Janacek - The Cunning Little Vixen - Martinu - Symphony No 3 - Jilek - Brno Phil LP

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Janacek - The Cunning Little Vixen - Martinu - Symphony No 3 - Brno State Philharmonic - Frantisek Jilek

Panton 8110 0205
Made In Czechoslovakia
Record is VG+++ MINT
Laminated cover has slight ringwear

Music: Leoš Janáček (Composed 1922-3)
Libretto: Composer after Rudolf Tĕsnohlídek
Premiered: Brno 6/11/1924

Side A

Janacek - The Cunning Little Vixen ( arranged by Frantisek Jilek )

Side B

Bohuslav Martinu - Symphony No 3 -
Allegro Andante poco mordoto

With The Vixen Janáček returned to the theatrical experimentation of Osud and Brouček, moving away from the predictable operatic story-line of Kát'a Kabanová. In 1920 the Brno popular newspaper Lidové noviny commissioned Rudolf Tĕsnohlídek to write a novel to be serialised which was to be based around a series of drawings by Stanislav Lolek telling the tale of the adventures of Vixen Sharp-ears. According to Marie Stejskalová’s reminiscences, published in 1959, it was she who introduced the Vixen to Janáček. She kept the cuttings from the newspaper, which was the inspiration for the work, and Tĕsnohlídek’s novel became the basis for the libretto. Despite the fact that many have argued its experimental basis; use of children on stage, preponderance of ballet scenes, the very use of a cartoon as the inspiration for an opera. It is also greatly indebted to operatic heritage. It follows on from the post-Wagnerian Märchenoper (‘fary-tale-opera’) tradition as made paradigmatic in Humperdinck’s operas Hänsel und Gretel and Königskinder. Equally its use of a travesti role (the Fox) to suggest youthful or sexually virile personalities (after Mozart’s Cherubino, Verdi’s Oscar, Massenet’s Chérubin or his Prince in Cendrillon, Strauss’s Octavian, Humperdinck’s Hänsel) shows a debt to tradition, which is sometimes overlooked. In its quasi-anthropomorphic treatment of the animals (some of the roles are doubled with those of the humans too) Janáček looks back with Beatrix Potter’s and Kenneth Grahame’s cuddly creations to an Ovidian world. However Janáček moves away from pure traditionalism by pioneering a fantastic musical language for the forest, based on his ‘notebook’ of animal sounds and a bitter sweet lyricism for the Vixen and the Fox (at its most heady in the Act One dream interlude and their Carmina Burana-style nuptials in Act Two). These stylistic innovations are married with a moving pantheistic close where the Forester realises, in one of Janáček’s most tender passages that nature has a cyclical basis, which goes much beyond the traditional mirrors of the Märchenoper genre, such as found in Dvořák’s Rusalka. It has, unsurprisingly received a large number of performances across the world; it is perennially popular with children as an introduction to opera and is to be animated by the BBC in the near future, to be shown on Easter Sunday 2003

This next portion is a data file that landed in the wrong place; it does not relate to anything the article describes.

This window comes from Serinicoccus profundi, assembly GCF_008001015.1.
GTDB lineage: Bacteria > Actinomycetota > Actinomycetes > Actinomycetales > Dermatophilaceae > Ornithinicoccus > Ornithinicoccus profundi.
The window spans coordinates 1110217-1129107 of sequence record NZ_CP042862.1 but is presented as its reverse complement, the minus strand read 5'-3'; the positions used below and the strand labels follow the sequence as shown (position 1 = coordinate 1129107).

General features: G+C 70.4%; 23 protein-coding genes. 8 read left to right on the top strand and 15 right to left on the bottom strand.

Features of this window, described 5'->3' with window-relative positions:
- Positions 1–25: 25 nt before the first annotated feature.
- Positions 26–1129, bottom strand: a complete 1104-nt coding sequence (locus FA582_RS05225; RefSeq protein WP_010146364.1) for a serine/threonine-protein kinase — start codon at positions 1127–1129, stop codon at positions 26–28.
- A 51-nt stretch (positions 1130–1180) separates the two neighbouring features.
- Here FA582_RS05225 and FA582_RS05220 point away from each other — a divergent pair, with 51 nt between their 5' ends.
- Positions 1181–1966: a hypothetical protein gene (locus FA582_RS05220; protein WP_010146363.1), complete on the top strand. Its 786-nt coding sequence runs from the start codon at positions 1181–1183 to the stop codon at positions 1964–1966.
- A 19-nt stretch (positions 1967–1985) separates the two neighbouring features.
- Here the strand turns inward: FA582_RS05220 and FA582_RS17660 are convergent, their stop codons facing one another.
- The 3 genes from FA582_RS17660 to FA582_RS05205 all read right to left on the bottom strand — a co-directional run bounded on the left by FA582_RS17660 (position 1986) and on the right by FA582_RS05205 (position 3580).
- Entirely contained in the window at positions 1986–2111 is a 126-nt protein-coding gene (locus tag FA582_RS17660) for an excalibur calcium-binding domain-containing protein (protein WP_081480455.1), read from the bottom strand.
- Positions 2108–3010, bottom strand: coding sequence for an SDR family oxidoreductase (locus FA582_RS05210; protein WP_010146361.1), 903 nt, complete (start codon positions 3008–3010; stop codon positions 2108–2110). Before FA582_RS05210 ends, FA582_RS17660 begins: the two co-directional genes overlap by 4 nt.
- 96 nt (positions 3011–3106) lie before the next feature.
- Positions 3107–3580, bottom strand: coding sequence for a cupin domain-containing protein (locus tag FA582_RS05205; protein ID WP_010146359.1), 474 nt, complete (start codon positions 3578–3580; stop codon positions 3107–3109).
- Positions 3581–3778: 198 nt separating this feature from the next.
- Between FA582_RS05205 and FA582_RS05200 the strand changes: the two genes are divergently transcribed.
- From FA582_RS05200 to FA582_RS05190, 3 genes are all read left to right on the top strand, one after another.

Martinu's war-time 3rd symphony is, in my view, one of the most astonishing pieces of music to be written in the 20th century, and holds (again in my view) a fair claim to being one of the, say, 25 greatest symphonies of all time. It certainly surpasses in consistentency and concentration anything Shostakovich ever wrote - or Tchaikovsky for that matter. Martinu's style is unmistakable: the restlessly shifting rhythms, the snatches of melancholy folk-song tunes, the dark timbre of low piano notes underneath it all. There are rhythmic complexities here that boggle the mind, and yet sound completely natural (listen to that astonishing sequence of superimposed triplets, semiquavers, and demi-semiquavers pushing forward and upward relentlessly and mysteriously in the slow movement). The first two movements are distinctly dark-hued, with a harrowing sense of foreboding. The finale then fights these dark forces with considerable energy, and almost comes out victorious.
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Format LP
Label Panton